We’ve been working with the two Atom D510 servers we intend to use as dedicated route reflectors and came across a small problem we though prudent to share. (Original post: Atom D510 Servers as Route Reflectors) It’s not a showstopper, rather it should be classified as “annoying”.
The Atom servers come with on board IPMI 2.0 capabilities. It’s great for the price – remote KVM, virtual media, sensors, and more. However, we’ve discovered that the sensors don’t seem to coexist well with the operating system (in our case, OpenBSD) polling them as well. Eventually the sensor values will go out of bounds high, low, disappear or return incorrect results and requires a power cycle to reset them. So, we ended up using config(8) to disable the iic* and wbsio* devices to prevent the kernel from accessing them.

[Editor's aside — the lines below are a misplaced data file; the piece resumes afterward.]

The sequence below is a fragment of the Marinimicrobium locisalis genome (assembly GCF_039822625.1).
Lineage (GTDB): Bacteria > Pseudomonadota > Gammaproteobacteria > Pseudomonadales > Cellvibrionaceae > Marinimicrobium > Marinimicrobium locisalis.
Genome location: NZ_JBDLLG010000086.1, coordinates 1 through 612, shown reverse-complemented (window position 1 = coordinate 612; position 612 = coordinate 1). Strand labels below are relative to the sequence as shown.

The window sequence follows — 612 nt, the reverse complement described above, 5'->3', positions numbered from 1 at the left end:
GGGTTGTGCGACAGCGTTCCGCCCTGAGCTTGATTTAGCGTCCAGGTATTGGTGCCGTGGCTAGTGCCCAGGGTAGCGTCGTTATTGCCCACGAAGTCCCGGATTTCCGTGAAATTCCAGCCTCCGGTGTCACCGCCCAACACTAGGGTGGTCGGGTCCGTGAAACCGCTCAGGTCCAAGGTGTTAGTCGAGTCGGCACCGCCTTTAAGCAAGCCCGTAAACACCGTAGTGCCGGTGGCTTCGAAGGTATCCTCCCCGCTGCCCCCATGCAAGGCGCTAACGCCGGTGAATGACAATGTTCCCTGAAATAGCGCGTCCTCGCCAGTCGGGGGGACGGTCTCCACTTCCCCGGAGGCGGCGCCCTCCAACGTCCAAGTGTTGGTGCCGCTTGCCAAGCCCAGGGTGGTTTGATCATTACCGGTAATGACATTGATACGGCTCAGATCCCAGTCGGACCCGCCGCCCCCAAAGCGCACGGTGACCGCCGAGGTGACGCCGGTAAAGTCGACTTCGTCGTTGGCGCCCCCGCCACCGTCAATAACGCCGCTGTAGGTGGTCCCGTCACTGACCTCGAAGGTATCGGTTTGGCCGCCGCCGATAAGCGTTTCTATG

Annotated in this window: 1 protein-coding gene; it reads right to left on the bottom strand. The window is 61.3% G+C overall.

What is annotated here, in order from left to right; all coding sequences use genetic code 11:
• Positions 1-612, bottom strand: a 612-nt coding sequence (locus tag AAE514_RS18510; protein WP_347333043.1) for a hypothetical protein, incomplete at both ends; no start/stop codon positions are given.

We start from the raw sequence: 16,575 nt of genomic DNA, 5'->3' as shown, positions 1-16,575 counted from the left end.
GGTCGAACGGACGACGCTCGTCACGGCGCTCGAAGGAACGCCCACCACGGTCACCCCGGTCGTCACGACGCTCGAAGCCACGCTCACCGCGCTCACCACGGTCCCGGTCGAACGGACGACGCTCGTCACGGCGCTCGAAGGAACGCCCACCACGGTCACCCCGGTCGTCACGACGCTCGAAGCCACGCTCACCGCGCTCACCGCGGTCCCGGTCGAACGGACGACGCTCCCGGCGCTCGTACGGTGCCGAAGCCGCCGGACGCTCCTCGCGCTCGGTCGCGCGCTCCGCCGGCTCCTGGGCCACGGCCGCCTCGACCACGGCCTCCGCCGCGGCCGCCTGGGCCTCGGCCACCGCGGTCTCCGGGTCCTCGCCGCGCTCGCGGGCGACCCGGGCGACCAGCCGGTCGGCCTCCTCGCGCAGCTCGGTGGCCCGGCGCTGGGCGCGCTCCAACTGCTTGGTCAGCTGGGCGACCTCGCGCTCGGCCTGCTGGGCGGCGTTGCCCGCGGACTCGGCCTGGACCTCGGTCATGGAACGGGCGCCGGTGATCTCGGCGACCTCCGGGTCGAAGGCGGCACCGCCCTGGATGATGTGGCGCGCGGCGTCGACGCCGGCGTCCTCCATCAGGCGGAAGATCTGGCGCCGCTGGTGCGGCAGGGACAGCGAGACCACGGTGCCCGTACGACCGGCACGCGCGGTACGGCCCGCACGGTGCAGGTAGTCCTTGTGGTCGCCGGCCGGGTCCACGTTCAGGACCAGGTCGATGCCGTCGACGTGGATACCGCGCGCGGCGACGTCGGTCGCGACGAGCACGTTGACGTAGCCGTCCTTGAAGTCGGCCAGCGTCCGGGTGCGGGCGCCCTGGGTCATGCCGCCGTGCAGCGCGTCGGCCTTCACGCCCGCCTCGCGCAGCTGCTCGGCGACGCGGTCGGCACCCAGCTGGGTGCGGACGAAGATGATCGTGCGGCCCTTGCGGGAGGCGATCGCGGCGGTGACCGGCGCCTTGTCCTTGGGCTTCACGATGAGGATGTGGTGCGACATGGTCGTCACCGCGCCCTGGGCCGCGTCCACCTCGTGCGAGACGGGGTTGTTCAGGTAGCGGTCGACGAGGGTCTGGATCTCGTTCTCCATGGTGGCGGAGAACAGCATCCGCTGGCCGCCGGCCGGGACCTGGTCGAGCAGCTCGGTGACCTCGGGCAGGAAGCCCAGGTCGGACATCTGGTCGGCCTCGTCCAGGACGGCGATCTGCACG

Instead, if local sensor monitoring is needed then using ipmitool to talk to the on board IPMI IP address is an acceptable workaround, although not as clean cut. We suspect there is a contention issue between the on board IPMI plus the OS accessing the sensors that eventually leads to the issue we observed.
This does not affect the Atom 330 since it doesn’t have onboard IPMI. Furthermore, reading the 330’s sensors through the operating system reports additional data such as fan RPM (with our case fan mod) whereas this data was only presented via IPMI on the D510.